L. Neil Smith's
THE LIBERTARIAN ENTERPRISE
Number 138, September 10, 2001
The Binding Mock Trial
by Kevin J Tull
Special to TLE
I have formulated an idea that I believe would help prevent unjust laws from going into effect. If these procedures were applied to current cases they would improve our justice system by lessening the amount of cases that would come to trial and decreasing the number of people convicted under any current unjust laws. Although the ideas presented here are not new, I'm fairly sure I have never heard of the idea of using a mock trial to test laws. I am hoping I will receive input on this idea to enforce my arguments and help me to refine it into a working proposition.
All laws (Federal, State, County, and City, etc.) should be put to a jury test upon passage. This would help prevent unjust laws from being passed and applied to any citizen. This would be done by a mock trial, with real prosecuting and defense attorneys, a real judge and a real jury. The defendant would be a fake person, yet assumed guilty of all aspects of the written crime by the prosecutor, as a matter of course, the defendant would be assumed innocent of all aspects of the written crime by the judge, jury and defense attorney.
Some very important changes would be made from existing court practices. I stress again that I believe the best way to reform our judicial system would be to apply the following rules to all trials.
First, the judge would not interpret law for the jury; for example, the judge could not tell the jury what the law means. In fact, if the jury can not understand the law as written it would immediately become void and may be rewritten by the particular legislative body, if they so wish, and voted on again and passed, before it would then go through the mock trial phase. The jury may ask as many questions of the judge as they wish, but if there were not a unanimous agreement by the jury on the meaning of the law, then the law would be void. Also if the jury understands the law and determines the law to be unjust they may void the law, at that point.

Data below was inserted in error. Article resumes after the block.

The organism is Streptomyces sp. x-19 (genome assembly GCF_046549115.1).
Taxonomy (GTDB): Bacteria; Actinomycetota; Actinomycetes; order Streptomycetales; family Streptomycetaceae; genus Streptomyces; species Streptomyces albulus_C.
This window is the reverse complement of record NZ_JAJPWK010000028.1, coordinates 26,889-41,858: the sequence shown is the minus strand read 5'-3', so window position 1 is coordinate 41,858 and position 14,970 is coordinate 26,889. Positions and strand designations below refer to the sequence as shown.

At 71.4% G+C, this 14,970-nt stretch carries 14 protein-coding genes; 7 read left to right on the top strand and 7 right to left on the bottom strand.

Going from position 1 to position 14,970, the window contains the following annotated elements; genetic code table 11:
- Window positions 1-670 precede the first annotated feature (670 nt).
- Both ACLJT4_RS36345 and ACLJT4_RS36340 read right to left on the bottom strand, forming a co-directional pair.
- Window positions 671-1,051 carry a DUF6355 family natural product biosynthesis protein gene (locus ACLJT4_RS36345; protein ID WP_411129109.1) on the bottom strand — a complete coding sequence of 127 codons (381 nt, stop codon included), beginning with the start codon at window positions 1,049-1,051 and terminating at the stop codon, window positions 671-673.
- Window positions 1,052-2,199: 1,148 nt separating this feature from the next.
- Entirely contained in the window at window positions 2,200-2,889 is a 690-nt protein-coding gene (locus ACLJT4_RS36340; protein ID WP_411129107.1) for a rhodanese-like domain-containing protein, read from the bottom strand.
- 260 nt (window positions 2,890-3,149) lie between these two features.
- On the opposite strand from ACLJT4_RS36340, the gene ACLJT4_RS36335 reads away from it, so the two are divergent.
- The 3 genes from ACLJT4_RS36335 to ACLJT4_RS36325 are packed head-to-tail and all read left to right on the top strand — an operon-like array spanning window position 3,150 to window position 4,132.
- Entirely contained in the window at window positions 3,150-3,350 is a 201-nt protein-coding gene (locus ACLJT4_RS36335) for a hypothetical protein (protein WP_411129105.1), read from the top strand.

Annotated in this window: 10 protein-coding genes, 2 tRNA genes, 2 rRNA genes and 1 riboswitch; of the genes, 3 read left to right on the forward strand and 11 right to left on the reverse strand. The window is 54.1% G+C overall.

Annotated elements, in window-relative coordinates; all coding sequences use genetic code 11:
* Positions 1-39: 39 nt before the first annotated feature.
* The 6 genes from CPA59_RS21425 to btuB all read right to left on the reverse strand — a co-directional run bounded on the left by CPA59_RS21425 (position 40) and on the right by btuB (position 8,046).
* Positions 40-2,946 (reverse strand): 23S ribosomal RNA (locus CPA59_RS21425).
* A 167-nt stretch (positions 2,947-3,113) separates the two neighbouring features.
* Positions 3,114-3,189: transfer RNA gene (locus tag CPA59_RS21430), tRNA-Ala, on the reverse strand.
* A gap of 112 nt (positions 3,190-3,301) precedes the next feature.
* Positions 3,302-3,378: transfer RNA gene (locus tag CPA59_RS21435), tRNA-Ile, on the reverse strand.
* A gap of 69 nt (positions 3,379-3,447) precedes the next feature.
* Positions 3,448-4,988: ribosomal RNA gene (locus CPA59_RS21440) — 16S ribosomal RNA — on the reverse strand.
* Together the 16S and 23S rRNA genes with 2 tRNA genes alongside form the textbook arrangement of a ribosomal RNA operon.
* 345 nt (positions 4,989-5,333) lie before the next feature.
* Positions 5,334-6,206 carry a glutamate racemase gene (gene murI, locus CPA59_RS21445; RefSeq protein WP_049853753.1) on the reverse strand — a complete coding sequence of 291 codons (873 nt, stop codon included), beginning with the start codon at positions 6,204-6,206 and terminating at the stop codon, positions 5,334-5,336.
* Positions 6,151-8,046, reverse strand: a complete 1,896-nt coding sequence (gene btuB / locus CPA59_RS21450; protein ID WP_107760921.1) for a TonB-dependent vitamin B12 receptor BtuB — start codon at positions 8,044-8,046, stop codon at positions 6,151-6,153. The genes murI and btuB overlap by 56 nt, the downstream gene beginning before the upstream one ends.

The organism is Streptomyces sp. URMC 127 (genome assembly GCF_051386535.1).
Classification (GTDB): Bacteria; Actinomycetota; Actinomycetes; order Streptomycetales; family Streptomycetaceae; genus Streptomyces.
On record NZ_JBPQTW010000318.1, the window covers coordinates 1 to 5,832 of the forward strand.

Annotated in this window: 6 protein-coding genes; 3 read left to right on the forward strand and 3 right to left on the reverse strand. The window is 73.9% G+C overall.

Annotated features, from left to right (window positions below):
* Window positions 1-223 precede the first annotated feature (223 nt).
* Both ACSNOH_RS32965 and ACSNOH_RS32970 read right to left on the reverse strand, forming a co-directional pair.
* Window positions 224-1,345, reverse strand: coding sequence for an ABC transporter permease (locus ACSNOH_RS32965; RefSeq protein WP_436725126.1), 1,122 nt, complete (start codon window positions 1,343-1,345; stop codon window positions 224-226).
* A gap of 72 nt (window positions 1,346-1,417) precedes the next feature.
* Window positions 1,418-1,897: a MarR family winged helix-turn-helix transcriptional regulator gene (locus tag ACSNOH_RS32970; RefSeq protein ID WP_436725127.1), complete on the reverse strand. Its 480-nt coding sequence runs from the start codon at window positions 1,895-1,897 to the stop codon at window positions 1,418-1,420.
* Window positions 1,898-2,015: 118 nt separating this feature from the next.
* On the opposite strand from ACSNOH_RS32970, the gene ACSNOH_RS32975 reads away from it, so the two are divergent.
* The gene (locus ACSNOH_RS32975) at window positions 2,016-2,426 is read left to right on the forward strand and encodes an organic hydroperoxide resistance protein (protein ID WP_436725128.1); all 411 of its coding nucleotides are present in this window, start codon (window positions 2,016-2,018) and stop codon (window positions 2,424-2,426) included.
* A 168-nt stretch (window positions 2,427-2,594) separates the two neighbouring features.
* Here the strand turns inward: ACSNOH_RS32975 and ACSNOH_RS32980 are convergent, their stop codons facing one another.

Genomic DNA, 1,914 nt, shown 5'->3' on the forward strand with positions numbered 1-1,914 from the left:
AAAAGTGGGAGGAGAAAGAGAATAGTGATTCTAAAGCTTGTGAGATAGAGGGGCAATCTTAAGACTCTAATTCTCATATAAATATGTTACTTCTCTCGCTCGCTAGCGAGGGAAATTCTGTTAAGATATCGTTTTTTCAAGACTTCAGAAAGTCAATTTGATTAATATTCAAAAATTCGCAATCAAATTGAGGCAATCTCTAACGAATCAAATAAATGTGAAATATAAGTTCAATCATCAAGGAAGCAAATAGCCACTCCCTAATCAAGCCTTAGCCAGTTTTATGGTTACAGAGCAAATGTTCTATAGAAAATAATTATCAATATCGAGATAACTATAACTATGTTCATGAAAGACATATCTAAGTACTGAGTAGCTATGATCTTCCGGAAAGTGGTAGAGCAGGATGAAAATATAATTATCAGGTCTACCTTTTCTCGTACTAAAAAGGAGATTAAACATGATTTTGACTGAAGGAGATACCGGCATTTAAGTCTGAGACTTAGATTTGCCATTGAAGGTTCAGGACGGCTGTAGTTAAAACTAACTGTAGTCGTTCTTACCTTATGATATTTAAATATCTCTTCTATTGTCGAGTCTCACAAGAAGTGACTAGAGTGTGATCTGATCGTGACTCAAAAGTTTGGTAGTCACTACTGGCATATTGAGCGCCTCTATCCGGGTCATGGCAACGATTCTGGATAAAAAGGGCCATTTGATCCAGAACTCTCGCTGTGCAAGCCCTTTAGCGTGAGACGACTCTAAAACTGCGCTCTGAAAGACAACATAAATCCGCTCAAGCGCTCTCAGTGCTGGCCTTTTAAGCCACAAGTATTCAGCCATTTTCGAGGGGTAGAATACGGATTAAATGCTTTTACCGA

Second the judge would not instruct, order, or otherwise influence the jury on whether to convict or acquit a defendant; for example, the judge could not tell the jury they must convict/acquit if they find that the defendant did/did not commit said crime. If the jury refuses to convict, even if they believe that the defendant has committed the crime with which he is charged, then the law will be void.
Third the judge can not suppress evidence or testimony; in fact only the jury itself can determine whether evidence or testimony is relevant to the case. The jury can make it's own determinations as to whether or not it wishes the prosecution or defense attorneys to continue to present evidence or testimony. The jury may discard or retain any evidence or testimony, according to it's own decisions of relevance to the case.
Fourth the judge can not pass sentence upon the defendant; this would be left solely to the discretion of the jury without input from the judge or prosecuting and defense attorneys, nor any other outside source.